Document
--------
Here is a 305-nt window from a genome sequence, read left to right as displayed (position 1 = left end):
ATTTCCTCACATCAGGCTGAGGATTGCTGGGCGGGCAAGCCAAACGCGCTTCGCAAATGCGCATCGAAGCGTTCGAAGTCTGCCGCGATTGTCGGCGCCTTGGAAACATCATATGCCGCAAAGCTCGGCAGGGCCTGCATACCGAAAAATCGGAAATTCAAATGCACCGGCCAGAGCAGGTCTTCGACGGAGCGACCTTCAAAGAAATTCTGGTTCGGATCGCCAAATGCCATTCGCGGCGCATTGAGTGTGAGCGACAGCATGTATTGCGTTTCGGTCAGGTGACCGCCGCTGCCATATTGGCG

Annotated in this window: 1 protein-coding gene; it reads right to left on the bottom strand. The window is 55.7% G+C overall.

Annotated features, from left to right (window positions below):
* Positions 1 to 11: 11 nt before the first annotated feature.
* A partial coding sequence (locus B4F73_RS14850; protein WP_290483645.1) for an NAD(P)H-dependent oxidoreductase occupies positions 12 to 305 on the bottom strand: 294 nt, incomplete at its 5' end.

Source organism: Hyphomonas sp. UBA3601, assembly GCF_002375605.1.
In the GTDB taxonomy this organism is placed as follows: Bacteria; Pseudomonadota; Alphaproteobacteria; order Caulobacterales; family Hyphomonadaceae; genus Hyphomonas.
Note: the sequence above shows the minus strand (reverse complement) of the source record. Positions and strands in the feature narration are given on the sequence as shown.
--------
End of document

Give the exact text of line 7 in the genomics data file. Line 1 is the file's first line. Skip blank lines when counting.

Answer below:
Source organism: Hyphomonas sp. UBA3601, assembly GCF_002375605.1.